Besides these facts, there is something else you need to have in mind before you or anyone else puts a stitch in the quilt sandwich – you need to have a good idea of how you want your quilt to look when it’s quilted. If you’re hiring out your quilting, do not tell the quilter, “Just do whatever you think best.” Even if you’ve worked with this person before and they do just wonderful work, don’t say this. What your idea is appropriate for your quilt and their idea of what would work with your quilt may be two entirely different things. To avoid any hard feelings or disappointment, come to the table with some ideas. If you simply want an all over design and it’s a Christmas quilt, ask what Christmas edge-to-edge designs they have in stock. If it’s a Maple Leaf quilt, ask if they have a design with leaves. Get the conversation started and the long arm artist can then add to your idea and come up with a quilting plan that will knock your socks off.
If you’re thinking custom quilting may be the way to go with your quilt, still come with some ideas in mind. You really need some kind of vision of what you want in order to get the conversation started with your long arm artist. Once you give the quilter an idea of what you have in mind, quite often (most often, really), they can add to that and between the two of you, a quilting plan will fall into place that both of you will love. I realize that creating a custom quilting design takes some time and a bit of research, but it is really worth it. Here are some following ideas to get you started with your long arm artist.
If your quilt has a lot of hard, straight lines, go with a quilting design that is curvy, loopy, or has circles or spirals. These curved lines will help soften the design and actually enhance it. Sometimes these curvy designs are built into the computer design component of a long arm (if it’s computerized) but sometimes they will need to be done freehand in order to make them fit the design of the blocks in the quilt top.
Let the Theme of the Quilt Decide the Quilting for You.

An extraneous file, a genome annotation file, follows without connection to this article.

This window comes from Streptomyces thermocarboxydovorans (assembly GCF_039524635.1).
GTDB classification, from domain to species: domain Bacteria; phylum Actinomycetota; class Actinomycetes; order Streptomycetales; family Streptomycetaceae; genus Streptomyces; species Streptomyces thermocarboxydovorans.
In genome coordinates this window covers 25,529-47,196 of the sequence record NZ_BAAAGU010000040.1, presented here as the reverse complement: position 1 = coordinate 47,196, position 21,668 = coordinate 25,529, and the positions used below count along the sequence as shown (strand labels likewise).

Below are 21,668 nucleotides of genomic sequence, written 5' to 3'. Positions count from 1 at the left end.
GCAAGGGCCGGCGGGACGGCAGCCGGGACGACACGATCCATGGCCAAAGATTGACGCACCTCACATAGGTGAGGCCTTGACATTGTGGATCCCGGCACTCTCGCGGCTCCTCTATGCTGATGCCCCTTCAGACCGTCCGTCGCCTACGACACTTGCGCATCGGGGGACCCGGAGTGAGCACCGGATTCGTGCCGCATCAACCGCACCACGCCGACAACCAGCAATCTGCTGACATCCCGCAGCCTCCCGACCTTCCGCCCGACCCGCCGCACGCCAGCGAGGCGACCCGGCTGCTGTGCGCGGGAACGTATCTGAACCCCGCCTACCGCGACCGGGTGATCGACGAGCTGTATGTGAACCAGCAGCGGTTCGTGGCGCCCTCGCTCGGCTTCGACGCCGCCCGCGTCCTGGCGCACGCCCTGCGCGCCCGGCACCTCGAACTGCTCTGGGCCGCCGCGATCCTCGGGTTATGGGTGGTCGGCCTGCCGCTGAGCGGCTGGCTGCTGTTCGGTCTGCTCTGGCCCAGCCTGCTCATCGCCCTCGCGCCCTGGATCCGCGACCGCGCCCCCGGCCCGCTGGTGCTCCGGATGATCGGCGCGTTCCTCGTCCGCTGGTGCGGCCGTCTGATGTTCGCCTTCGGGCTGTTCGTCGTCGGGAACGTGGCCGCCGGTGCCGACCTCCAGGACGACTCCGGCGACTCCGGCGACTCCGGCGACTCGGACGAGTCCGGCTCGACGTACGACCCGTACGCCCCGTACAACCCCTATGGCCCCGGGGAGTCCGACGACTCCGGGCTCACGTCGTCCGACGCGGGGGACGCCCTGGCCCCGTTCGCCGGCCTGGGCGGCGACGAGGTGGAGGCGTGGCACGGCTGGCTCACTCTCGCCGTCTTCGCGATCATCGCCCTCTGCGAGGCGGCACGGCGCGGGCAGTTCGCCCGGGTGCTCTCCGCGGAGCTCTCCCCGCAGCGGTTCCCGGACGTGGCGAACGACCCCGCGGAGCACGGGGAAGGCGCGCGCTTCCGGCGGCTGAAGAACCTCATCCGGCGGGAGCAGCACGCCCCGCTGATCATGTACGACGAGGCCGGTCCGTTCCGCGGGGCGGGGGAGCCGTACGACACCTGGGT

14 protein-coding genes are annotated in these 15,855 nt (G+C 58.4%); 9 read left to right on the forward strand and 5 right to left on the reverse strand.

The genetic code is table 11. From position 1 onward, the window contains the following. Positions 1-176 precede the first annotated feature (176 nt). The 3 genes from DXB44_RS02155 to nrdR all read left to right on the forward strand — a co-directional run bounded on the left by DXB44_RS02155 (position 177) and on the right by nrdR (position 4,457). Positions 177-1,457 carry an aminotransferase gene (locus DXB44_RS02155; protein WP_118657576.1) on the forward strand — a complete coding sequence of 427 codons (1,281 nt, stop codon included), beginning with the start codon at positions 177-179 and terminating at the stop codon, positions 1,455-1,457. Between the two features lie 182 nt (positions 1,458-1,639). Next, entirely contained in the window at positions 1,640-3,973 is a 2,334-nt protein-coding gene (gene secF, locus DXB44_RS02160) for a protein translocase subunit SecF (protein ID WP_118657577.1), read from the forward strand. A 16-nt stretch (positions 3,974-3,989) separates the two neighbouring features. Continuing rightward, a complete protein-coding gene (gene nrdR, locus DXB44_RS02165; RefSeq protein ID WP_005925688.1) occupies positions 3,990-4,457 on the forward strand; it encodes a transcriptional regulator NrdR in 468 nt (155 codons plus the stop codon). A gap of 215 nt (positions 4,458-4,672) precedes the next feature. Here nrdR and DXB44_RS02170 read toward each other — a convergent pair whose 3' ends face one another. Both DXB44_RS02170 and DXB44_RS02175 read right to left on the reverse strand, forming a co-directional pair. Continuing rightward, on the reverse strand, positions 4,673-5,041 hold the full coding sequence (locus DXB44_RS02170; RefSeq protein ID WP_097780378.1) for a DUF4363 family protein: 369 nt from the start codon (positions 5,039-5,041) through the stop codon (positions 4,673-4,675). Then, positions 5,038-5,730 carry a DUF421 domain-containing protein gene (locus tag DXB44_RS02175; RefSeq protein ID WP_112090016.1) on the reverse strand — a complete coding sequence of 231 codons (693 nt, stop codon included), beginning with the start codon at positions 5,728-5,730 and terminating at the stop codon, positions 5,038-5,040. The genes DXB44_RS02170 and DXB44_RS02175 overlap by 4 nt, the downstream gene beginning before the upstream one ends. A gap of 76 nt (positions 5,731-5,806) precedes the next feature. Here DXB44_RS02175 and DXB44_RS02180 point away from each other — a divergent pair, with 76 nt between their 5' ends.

If the quilt has cute little houses that are either pieced or appliqued, quilted fences, clotheslines, gardens, etc., would be perfect, fun, and wonderfully whimsical. If there are pieced or appliqued flowers, quilt bees, butterflies, dragonflies, and fairies into the picture. Quilt the veins in the leaves. If you have cats or other animals on the quilt, try for whiskers or dog bones or pet dishes. This is actually a really fun way to quilt the quilt.
Talk to Another Quilter, Do a Google Search, or Spend Some Quilty Quality Time on Pinterest.
Any of these can give you tons of inspiration and are a great starting point to get some quilting ideas moving along. A screen shot of some of the ideas to show to your long arm artist will help him/her, too.
Doodle Your Blocks
This is actually my favorite way to design any custom work I do or have someone else do for me. I either draw up each block, enlarge a drawing of the block to the exact finished size, or print the finished sized from EQ if I’ve used that program to design my quilt. Then I take a pencil and begin to doodle on the block. This usually begins after I’ve done some research on the quilt and looked at ways others handled the quilting. After I believe I’m happy with the design, I set it aside for a week or longer and then come back to it. If I still like the design, that’s what I go with. If I’m quilting an applique quilt, I will do this for every block. If it’s a pieced quilt and I have block repeats, I decide if every block that’s the same will be quilted the same or if I will change things up a bit. The important fact to come away with here is give yourself some time to make sure you really like the design idea. If you don’t, there may be many quality hours with a seam ripper in your future.
If You Can’t Come Up With Anything Your Happy About, Set It Aside for Awhile.
Let me state at this point, I don’t mean abandon it. And I don’t mean put the quilt away because truly “Out of Sight is Out of Mind.” Lay the quilt on the bed in a spare bedroom. Hang it on the wall in your quilt room. In my situation, I lay it on the dining room table because I pass through this room on the way to my quilt studio. The point is put it somewhere you can see it at least a couple of times a day. After a week or so, that quilt will tell you how to quilt it. I know that sounds a little hokey, and maybe even borderline psychic, but it will. One day you will look at that top and it will plainly tell you how to put those quilting stitches in it.
Moral of the blog here is that quilting is not the quick afterthought after months of piecing a quilt. It needs time to come up with ideas, perhaps do some research, and even some doodling. It may mean some on-line searching for the just the right pantograph or software download. And if someone else is performing the quilting component, it will mean at least one very frank and detailed conversation. Probably more. Quilting is more than just the stitches that hold the quilt together. For me, it’s what adds the soul to the quilt.
Until Next Week, Quilt with Passion!
Love and Stitches,
Sherri and Sam